Nashville cops still use training book that warns about minorities and children who go to daycare
Police officer arresting a hooded man (Shutterstock).

Police in Nashville are still using a three-decades-old training book that warns prospective officers about the dangers of minority communities and even of children who spend too much time in daycare.

Nashville Public Radio reports that the Nashville Police Academy still assigns a 1986 textbook called Tactical Edge that discusses "ethnic minority groups" that are "disproportionately associated with criminal violence." Additionally, the book warns darkly of "pre-schoolers left in daycare centers," who purportedly grow up to be "15 times more aggressive than other youngsters."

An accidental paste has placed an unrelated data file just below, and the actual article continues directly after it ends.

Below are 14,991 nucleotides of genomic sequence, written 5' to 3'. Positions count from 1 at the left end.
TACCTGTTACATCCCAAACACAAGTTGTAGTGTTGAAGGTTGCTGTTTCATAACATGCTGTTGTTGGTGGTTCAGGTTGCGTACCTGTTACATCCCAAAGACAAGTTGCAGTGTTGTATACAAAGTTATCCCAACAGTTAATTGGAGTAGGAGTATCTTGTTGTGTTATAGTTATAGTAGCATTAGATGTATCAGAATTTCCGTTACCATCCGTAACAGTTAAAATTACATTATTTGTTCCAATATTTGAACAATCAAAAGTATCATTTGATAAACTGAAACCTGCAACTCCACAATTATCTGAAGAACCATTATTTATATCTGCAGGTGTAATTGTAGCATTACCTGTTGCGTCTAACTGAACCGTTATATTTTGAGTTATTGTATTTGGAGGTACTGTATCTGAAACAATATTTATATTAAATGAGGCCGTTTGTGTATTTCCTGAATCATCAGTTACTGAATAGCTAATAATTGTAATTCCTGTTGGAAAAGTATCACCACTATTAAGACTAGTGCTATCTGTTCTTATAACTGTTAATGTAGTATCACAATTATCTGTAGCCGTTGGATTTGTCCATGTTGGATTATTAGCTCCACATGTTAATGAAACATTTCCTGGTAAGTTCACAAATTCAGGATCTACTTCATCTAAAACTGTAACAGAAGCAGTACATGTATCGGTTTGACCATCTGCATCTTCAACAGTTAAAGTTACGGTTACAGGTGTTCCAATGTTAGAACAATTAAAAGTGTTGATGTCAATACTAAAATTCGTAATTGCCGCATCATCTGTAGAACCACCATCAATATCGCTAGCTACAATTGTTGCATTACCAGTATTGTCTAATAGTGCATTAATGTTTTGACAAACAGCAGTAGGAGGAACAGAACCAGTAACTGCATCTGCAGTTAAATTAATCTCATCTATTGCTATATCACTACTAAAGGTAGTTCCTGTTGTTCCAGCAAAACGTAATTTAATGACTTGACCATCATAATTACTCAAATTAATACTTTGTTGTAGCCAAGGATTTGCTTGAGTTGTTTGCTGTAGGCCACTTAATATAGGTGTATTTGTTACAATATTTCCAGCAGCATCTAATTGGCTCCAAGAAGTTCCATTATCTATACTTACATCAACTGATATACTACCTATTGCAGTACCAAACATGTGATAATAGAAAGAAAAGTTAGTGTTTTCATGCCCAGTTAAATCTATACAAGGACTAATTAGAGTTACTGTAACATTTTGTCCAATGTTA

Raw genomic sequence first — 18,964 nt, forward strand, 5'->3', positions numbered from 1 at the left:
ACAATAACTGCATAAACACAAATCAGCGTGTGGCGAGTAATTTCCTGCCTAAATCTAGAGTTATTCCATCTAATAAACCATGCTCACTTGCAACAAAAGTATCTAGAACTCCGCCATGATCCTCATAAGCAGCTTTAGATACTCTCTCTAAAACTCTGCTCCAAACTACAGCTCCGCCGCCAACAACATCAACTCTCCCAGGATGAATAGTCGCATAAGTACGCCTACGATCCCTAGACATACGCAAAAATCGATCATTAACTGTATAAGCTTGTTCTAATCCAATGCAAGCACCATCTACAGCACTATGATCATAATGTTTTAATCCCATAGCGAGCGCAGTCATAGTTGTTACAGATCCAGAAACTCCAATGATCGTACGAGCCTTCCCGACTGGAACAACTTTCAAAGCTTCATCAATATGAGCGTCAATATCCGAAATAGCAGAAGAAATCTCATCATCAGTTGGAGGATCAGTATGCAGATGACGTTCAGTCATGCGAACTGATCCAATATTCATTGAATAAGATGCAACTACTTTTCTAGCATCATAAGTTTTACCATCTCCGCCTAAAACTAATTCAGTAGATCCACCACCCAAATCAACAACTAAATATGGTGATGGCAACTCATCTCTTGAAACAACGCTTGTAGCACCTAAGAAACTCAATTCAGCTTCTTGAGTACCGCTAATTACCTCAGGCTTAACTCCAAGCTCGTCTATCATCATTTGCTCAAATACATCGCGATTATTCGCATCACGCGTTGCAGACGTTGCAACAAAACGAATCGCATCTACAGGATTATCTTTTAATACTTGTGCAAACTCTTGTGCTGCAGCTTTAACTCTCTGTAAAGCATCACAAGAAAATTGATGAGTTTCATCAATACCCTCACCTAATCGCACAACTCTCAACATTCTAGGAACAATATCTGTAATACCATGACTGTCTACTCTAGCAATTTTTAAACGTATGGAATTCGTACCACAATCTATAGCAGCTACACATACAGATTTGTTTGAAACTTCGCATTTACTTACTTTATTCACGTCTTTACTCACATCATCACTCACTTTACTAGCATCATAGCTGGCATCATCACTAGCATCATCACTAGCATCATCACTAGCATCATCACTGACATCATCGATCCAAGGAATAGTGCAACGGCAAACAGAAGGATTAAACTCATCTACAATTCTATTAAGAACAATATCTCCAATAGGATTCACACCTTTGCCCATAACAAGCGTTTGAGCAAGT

For good measure, that book also warns about the dangers of public schools churning out students who have "different values" and "profound problems" compared to earlier generations.

Capt. Keith Stephens, who runs the Nashville Police Academy, tells Nashville Public Radio that the sections of the book on minority communities and aggressive pre-schoolers aren't taught to current students. He also adds that the textbook is just one of many different sources used for police training.

But Michael Lyman, a professor of criminal justice at the University of Missouri, says that the book is badly outdated and shouldn't have any part in any police officer's training.

"A book like this should not be issued to recruits, period," Lyman tells Nashville Public Radio. "Issuing them a book that is 30 years old gets them started off on the wrong foot."